Buchu in Herbal Medicine
Buchu (Barosma betulina, round-leaf buchu) is the herb native to South Africa and popularized in herbal medicine throughout the world. The plant comes from Rutaceae family, and is also known under the common names “bookoo” (original Hottentot name of the herb), “buku”, “bucku”, and “bucco”. For San and Koi people (Africa) buchu is still a part of cultural heritage. This 5-foot shrub has toothes opposite leaves with well visible oil glands which are the source of strong aroma. Buchu flowers are white with purple anthers, and they appear in spring, usually being composed of 5 petals.
Buchu is widely cultivated on the hillsides of South Africa, and is also found growing in some areas of South America. The plant favors well drained soil and an excessive amount of sunlight. In summer, when buchu is in its flowering and fruiting stage, the leaves (and sometimes small flowers) are collected to be processed into herbal preparations.
Buch leaves are major constituents in various herbal combinations and formulas including the herb. Also, the brew made of buchu leaves is a popular remedy for various health conditions. Herbalists suggest only steeping the leaves in hot water, and not boiling them, with one teaspoon of dried leaves per cup.
At the drugstores and herbal shops buchu can be found in fluid extract, leaves powder extract, tincture, and commercial herbal tea.
The major active constituents of buchu are concentrated in the plant’s leaves. They include flavonoids, vitamins of the B group, tannins, violate oil, mucilage and diosphenol. The latter (also known as "barosma camphor") is considered to be the most valuable chemical, possessing antiseptic and diuretic properties. These properties make buchu useful in treating related health conditions. Also, active compounds in the herb make it a good stimulant with beneficial cleansing properties that increase perspiration.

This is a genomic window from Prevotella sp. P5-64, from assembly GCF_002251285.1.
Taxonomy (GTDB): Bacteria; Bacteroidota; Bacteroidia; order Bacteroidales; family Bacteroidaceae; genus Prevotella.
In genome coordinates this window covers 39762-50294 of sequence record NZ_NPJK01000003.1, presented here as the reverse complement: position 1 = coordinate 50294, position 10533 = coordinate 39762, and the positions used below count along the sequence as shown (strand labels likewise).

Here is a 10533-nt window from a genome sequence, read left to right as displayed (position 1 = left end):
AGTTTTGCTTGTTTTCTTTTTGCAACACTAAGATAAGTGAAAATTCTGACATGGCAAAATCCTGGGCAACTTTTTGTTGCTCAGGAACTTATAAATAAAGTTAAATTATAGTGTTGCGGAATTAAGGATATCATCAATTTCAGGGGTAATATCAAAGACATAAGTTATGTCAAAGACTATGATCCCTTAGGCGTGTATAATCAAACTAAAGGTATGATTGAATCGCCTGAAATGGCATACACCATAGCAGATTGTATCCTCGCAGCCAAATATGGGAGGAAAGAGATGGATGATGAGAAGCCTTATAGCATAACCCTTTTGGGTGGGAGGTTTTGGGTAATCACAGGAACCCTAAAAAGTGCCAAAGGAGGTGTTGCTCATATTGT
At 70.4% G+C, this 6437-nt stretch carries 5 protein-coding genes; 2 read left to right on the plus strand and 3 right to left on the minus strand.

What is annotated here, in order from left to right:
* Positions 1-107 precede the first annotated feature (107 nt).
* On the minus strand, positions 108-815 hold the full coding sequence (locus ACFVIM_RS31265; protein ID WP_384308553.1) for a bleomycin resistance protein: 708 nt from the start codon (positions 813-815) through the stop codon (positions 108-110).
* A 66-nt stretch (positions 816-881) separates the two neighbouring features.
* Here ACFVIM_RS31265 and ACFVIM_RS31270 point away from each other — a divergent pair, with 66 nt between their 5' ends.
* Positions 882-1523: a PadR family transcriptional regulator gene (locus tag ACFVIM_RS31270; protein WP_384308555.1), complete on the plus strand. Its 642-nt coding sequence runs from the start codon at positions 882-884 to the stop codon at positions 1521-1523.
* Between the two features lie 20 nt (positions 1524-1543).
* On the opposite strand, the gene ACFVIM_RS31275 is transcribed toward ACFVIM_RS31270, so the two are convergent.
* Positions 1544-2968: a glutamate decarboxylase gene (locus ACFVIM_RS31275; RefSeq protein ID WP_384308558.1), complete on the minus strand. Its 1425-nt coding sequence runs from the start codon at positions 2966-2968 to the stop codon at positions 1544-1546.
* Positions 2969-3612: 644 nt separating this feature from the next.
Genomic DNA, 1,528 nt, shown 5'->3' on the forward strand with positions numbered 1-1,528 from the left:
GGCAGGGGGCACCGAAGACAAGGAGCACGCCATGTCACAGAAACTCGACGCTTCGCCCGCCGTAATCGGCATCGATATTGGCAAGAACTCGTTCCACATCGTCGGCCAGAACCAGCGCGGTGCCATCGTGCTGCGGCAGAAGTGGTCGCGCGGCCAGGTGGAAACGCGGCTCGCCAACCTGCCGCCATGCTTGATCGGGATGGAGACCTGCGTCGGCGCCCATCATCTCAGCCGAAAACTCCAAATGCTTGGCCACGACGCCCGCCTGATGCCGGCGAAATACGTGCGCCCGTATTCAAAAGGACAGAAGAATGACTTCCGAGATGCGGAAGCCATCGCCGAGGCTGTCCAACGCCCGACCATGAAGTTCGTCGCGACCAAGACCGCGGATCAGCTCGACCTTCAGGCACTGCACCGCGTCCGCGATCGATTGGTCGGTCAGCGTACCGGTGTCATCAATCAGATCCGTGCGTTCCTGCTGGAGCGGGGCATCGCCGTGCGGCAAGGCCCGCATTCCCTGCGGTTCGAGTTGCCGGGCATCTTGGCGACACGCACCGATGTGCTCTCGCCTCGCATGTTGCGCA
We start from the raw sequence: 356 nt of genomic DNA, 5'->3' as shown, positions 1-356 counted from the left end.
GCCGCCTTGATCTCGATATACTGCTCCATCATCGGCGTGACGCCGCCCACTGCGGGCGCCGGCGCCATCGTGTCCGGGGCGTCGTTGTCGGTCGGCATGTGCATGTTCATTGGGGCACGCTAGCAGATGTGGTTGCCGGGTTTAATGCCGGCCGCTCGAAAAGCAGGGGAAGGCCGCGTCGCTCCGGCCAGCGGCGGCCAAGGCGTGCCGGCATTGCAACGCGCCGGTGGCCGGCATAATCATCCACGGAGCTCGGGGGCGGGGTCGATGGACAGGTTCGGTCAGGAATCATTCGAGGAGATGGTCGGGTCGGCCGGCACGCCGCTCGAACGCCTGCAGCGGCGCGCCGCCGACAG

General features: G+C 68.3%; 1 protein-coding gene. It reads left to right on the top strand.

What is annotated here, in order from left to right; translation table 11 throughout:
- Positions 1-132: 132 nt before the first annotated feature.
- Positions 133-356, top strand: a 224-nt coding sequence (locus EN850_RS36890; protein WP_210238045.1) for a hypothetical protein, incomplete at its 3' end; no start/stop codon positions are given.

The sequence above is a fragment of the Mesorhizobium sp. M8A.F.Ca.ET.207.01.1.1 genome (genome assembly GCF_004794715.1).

Buchu is favored in herbal medicine for its ability to treat a wide variety of infections be used in any infection of the genito-urinary system. Cystitis, urethritis and prostatitis defeat when treated with buchu. Both killing infection and removing the symptoms of these conditions with its healing properties, the herb is also a part of many related herbal combinations. People with the history of major kidney disease should be aware of oil content that might cause additional irritation. Buchu is used in symptomatic relief or rheumatism, bloating while menstruating; it decreases water retention, and reduces high blood pressure. Active compounds in buchu herbal extracts also decrease inflammation of the colon, gums and mucous membranes. In 19th century the Dutch settlers in Africa popularized buchu brandy, the tincture that is still used for a variety of disorders – from coughs and flu to colds and hangover. Except being used for internal problems, buchu is also applied externally. Bruises and sprains are treated with the leaves steeped in vinegar and applied topically to the problem spot.
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